before a OU / Texas football clash, I was asked to send a copy to the
Univeristy of Texas...  I couldn't resist...  I modified it so that
the begger on the town level was 'An OU football fan' and they moved
at maximum rate.  They also multiplied at maximum rate...  So the
first step you took and woke one up, it crossed the floor increasing
to hundreds of them and pounded you into oblivion...  I soon received
a call and provided instructions on how to 'de-enhance' the game!

Around 1986 - 87 I released Moria 4.7, my last official release.  I
was working on a Moria 5.0 when I left OU to go to work for American
Airlines (and yes, I still work there).  Moria 5.0 was a complete
rewrite, and contained many neat enhancements, features, you name it.
It had water, streams, lakes, pools, with water monsters.  It had
'mysterious orbs' which could be carried like torches for light but
also gave off magical aura's (like protection from fire, or aggrivate
monster...).  It had new weapons and treasures...  I left it with the
student assistants at OU to be finished, but I guess it soon died on
the vine.  As far as I know, that source was lost...

I gave permission to anyone who asked to work on the game.  Several
people asked if they could convert it to 'C', and I said fine as long
as a complete credit history was maintained, and that it could NEVER
be sold, only given.  So I guess one or more of them succeeded in
their efforts to rewrite it in 'C'.

I have since received thousands of letters from all over the world
from players telling about their exploits, and from administrators
cursing the day I was born...  I received mail from behind the iron
curtain (while it was still standing) talking about the game on VAX's
(which supposedly couldn't be there due to export laws).  I used to
have a map with pins for every letter I received, but I gave up on

I am very happy to learn my creation keeps on going...  I plan to
download it and Angband and play them...  Maybe something has been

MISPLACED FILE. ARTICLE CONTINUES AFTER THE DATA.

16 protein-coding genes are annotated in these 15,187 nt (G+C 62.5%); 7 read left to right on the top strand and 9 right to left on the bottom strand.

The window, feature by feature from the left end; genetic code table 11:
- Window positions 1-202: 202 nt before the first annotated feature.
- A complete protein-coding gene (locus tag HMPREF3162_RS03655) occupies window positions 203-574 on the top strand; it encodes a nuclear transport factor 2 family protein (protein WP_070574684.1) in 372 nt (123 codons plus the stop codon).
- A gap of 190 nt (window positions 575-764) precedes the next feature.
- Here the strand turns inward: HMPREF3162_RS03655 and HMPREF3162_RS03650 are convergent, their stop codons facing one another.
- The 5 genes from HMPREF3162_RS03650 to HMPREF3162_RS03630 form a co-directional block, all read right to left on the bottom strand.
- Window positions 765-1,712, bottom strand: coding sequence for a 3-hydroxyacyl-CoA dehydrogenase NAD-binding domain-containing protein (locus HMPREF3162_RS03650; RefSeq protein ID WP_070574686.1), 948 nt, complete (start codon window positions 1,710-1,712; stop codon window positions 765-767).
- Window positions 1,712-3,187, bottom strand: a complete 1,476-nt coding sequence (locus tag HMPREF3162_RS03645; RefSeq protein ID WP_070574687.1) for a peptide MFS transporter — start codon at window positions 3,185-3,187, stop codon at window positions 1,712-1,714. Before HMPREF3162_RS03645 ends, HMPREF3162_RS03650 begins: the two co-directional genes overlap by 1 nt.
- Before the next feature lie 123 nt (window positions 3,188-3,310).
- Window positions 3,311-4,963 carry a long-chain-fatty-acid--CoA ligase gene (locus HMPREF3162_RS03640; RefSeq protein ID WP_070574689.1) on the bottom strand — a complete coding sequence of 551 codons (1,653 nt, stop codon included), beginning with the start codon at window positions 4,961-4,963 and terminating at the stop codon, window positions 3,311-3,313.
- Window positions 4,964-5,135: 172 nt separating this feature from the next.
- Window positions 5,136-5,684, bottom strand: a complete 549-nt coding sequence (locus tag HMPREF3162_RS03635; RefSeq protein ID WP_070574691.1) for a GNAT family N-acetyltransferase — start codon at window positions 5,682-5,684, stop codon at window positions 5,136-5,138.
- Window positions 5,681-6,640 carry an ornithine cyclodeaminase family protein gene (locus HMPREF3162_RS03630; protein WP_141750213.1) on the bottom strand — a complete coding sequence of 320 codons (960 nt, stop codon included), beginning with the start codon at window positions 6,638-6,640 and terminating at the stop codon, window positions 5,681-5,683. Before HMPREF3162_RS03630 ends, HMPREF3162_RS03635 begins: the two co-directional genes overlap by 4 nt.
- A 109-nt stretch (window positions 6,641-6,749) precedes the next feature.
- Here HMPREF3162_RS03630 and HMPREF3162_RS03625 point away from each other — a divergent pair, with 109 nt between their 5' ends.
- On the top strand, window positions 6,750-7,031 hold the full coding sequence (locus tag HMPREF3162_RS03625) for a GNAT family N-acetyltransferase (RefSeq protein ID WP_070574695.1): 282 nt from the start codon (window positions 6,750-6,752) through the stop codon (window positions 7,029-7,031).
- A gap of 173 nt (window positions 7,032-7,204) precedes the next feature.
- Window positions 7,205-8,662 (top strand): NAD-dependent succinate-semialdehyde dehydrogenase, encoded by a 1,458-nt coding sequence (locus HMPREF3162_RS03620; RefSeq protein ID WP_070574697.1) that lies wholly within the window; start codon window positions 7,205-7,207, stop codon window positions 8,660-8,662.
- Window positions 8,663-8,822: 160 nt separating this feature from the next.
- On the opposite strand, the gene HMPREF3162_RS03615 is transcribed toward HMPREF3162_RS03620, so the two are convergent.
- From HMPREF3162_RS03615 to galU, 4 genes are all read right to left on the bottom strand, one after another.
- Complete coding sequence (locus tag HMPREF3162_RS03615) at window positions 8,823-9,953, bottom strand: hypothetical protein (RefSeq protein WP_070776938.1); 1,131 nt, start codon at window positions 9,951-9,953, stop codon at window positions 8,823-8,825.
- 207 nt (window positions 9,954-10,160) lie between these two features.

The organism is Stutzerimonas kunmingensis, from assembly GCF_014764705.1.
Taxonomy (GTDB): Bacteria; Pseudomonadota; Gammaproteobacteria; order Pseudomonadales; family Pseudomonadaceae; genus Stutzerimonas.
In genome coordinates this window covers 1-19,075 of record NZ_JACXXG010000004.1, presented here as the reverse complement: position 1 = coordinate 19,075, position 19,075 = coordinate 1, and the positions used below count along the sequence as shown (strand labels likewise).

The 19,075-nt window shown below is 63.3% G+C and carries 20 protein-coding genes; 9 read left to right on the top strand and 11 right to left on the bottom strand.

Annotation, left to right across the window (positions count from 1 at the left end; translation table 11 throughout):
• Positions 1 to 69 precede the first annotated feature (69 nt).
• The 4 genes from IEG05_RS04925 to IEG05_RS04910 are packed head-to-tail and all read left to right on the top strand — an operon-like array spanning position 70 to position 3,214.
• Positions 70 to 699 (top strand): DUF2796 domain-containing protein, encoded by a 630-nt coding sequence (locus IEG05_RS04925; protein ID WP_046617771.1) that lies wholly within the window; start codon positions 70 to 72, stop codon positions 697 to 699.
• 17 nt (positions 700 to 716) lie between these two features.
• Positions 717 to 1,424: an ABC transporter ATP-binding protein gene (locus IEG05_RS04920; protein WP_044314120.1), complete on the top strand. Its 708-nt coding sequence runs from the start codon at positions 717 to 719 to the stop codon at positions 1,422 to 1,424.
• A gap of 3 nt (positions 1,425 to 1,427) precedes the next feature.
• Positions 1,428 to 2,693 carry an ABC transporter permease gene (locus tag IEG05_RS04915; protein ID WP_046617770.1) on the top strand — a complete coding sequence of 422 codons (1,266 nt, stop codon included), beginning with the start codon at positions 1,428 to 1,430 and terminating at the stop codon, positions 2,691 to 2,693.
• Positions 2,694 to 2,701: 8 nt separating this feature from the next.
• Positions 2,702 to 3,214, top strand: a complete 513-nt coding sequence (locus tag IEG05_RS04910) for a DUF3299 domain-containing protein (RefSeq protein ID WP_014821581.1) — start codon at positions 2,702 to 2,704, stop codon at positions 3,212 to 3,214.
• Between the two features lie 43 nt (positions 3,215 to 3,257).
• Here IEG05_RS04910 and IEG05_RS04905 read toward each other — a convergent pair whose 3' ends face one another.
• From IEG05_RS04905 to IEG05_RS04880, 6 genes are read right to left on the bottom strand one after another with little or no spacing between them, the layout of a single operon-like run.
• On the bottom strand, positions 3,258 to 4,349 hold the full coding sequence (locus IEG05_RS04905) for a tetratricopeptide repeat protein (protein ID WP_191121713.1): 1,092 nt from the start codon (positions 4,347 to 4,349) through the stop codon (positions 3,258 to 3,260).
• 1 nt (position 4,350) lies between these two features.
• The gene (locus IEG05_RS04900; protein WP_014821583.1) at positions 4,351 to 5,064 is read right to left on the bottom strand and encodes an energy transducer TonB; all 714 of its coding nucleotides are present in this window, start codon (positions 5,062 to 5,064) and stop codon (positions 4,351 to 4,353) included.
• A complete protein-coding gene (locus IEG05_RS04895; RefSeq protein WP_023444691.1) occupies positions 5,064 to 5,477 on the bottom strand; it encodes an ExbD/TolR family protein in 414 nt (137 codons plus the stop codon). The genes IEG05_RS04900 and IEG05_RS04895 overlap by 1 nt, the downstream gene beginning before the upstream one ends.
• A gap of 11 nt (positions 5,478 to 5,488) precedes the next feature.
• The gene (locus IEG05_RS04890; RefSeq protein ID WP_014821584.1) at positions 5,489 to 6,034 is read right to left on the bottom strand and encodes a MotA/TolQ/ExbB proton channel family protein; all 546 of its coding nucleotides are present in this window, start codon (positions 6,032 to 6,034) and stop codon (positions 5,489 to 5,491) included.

added that will surprise me!  That would be nice...  I never got to
play Moria and be surprised...

Robert Alan Koeneke

=== Previous Versions (outdated) ===

                          VMS Moria Version 4.8
Version 0.1  : 03/25/83
Version 1.0  : 05/01/84
Version 2.0  : 07/10/84
Version 3.0  : 11/20/84
Version 4.0  : 01/20/85

Modules :
     V1.0  Dungeon Generator      - RAK
           Character Generator    - RAK & JWT
           Moria Module           - RAK
           Miscellaneous          - RAK & JWT
     V2.0  Town Level & Misc      - RAK
     V3.0  Internal Help & Misc   - RAK
     V4.0  Source Release Version - RAK

Robert Alan Koeneke               Jimmey Wayne Todd Jr.
Student/University of Oklahoma    Student/University of Oklahoma

                        Umoria Version 5.2 (formerly UNIX Moria)
Version 4.83 :  5/14/87
Version 4.85 : 10/26/87
Version 4.87 :  5/27/88
Version 5.0  :  11/2/89
Version 5.2  :   5/9/90

James E. Wilson, U.C. Berkeley

Other contributors:
D. G. Kneller         - MS-DOS Moria port
Christopher J. Stuart - recall, options, inventory, and running code
Curtis McCauley       - Macintosh Moria port
Stephen A. Jacobs     - Atari ST Moria port
William Setzer        - object naming code
David J. Grabiner     - numerous bug reports, and consistency checking
Dan Bernstein         - UNIX hangup signal fix, many bug fixes
and many others...

Copyright (c) 1989 James E. Wilson, Robert A. Keoneke
  This software may be copied and distributed for educational, research, and
  not for profit purposes provided that this copyright and statement are
  included in all such copies.

Umoria Version 5.2, patch level 1

Angband Version 2.0   Alex Cutler, Andy Astrand, Sean Marsh, Geoff Hill, 
                      Charles Teague.

Angband Version 2.4   :  5/09/93

Angband Version 2.5   : 12/05/93 Charles Swiger.

Angband Version 2.6   :  9/04/94

Angband Version 2.7   :  1/1/95  Ben Harrison

Maintained by DarkGod. Contact.